On Thursday, we heard from Ariel Ekblaw, who leads a lab at MIT with the mission of building the space technologies of the future. She and her colleagues are actively creating and testing prototypes for self-assembling space pods, musical instruments that play only in weightlessness, holodecks, radiation filters, and more. What I loved most about her presentation was the way in which she talked about assembling her team. “No one wants to live in a place designed only by engineers. So we work with artists, musicians, ethicists, communications experts…we want to inspire people by telling stories of the future extremely well.” In other words, they are building a community, a real one, where each person uses their own gifts for a united purpose.
Someone asked the obvious question: why spend money on space travel when people are starving? But of course, there was an answer to that too. “It’s not an either/or, it’s a both/and. Not to mention the ways in which our science will contribute, must contribute, to a better life on Earth. As we design radiation filters and biodomes and more efficient carbon dioxide processors, we are well aware that the work we do many eventually mitigate the effects of climate change on this planet.” This felt to me like a group of people conscious of their role in a global community
I worshiped Friday evening with the Chautauqua Hebrew Congregation. Again, I found myself witnessing a people, in this case a people who have known themselves as a people for many thousands of years. On one level, I didn’t understand the Hebrew prayers. On another level, I understood them viscerally, as a ritual that connects this people across all time, many centuries into the past and more centuries into the future. At the beginning of the service, the rabbi said, “You will notice security parked in the parking lot. This is not because there is a particular problem…it is just what most of us do now, to make sure there will not be a problem.”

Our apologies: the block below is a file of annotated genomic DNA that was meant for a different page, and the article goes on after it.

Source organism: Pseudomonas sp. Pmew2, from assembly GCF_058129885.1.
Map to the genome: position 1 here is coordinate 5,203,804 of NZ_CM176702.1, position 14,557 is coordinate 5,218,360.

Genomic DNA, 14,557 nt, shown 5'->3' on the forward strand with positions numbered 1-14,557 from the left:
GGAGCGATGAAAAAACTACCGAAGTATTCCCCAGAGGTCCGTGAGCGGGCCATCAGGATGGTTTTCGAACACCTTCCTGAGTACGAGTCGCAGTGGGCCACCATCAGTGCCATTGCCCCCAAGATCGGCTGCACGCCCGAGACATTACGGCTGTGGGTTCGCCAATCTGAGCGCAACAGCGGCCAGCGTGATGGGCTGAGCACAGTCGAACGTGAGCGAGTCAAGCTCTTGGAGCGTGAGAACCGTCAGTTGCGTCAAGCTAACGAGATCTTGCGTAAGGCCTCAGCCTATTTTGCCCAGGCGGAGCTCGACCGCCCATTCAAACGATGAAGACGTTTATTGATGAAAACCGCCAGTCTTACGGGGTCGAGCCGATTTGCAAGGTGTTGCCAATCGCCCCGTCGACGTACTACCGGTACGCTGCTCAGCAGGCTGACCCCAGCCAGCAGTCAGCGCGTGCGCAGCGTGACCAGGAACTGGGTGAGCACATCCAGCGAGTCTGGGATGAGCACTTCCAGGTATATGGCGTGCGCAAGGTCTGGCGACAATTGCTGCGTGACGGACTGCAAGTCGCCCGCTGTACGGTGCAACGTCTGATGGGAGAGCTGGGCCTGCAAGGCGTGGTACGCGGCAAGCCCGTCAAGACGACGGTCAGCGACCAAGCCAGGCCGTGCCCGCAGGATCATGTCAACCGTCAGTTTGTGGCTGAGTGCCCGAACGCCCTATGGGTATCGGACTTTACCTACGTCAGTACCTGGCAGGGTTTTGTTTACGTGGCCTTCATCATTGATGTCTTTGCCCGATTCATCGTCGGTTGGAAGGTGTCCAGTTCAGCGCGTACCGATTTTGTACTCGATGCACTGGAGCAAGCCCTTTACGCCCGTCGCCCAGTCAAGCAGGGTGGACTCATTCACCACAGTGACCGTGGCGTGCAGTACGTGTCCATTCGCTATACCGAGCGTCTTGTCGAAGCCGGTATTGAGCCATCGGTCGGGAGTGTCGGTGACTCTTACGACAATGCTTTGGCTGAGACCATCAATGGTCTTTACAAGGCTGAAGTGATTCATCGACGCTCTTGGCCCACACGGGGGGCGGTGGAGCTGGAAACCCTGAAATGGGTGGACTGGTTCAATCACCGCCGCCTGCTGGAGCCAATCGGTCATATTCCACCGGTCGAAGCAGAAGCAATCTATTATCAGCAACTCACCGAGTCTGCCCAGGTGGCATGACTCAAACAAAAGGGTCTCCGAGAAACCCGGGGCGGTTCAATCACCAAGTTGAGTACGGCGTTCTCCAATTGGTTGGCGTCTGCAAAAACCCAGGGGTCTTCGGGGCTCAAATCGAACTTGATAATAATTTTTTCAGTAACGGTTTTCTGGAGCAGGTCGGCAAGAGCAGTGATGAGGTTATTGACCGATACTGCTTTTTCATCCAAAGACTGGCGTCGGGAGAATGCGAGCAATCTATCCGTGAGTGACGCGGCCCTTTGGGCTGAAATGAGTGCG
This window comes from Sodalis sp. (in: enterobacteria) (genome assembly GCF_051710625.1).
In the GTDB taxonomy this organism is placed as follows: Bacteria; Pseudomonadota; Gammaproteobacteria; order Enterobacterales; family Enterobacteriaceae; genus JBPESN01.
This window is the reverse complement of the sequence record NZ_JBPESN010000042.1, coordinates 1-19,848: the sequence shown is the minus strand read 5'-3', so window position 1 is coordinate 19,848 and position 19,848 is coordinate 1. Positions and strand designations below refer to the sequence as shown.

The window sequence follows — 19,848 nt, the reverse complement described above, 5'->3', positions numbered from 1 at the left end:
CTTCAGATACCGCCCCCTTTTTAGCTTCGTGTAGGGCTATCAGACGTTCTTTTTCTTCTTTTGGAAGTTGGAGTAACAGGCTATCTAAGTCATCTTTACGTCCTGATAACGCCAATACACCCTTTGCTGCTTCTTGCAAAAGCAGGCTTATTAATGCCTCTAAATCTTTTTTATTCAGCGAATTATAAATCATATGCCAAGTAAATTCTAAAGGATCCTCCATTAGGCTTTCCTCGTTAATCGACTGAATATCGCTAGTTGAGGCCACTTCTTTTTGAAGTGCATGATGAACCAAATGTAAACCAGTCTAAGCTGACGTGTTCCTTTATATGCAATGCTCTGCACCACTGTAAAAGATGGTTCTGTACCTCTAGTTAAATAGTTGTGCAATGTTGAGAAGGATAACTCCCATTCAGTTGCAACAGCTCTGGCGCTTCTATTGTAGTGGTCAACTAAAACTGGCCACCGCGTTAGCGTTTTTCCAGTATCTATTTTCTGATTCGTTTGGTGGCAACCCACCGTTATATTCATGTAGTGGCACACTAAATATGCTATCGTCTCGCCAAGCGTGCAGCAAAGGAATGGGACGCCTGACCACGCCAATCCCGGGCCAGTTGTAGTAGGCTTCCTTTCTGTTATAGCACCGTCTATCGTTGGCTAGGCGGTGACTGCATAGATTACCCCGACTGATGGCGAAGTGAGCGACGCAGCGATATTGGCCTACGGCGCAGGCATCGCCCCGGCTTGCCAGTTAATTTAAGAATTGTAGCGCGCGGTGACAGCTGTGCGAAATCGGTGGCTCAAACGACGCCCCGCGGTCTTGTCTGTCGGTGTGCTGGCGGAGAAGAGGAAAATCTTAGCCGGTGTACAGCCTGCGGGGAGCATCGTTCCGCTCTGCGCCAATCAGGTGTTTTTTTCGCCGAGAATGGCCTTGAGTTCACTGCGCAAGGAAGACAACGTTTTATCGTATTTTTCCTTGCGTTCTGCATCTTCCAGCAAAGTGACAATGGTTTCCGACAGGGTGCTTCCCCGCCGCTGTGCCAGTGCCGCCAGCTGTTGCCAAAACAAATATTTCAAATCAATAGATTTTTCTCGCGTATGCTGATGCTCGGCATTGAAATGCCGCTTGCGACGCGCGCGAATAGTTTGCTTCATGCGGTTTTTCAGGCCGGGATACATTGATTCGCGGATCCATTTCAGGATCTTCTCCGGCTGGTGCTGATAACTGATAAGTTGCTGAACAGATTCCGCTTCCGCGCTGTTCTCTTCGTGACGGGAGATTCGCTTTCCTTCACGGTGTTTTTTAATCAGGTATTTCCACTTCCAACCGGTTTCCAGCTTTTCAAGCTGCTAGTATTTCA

What does it mean to hold each other tight?
On Thursday in morning worship, Zina Jacque told us the story of Tamar, who (righteously, in the context of the story) tricked Jacob into impregnating her and, by doing so, became a part of the lineage of Jesus. Jacque said, “All Tamar wanted was a son, and she birthed an entire religion.” This scared me. To think that one act, and a precarious one at that, could mean the existence, or not, of all Christianity. What implications does that have for my life?
But on Friday, Jacque told us of Esther, who saved the Jews from the wicked Haman. Her uncle Mordecai said to her, “If you keep silent in such a time of this, the Jews will still be saved, but you…will be destroyed.” In other words, God could find another way—but even so, intervening was Esther’s responsibility. She could have said no, but she became her fullest self by saying yes to God’s call.
Call to what? To step into her place in her community. Hold each other tight. Whatever the future will be, it will be the future of the whole global community.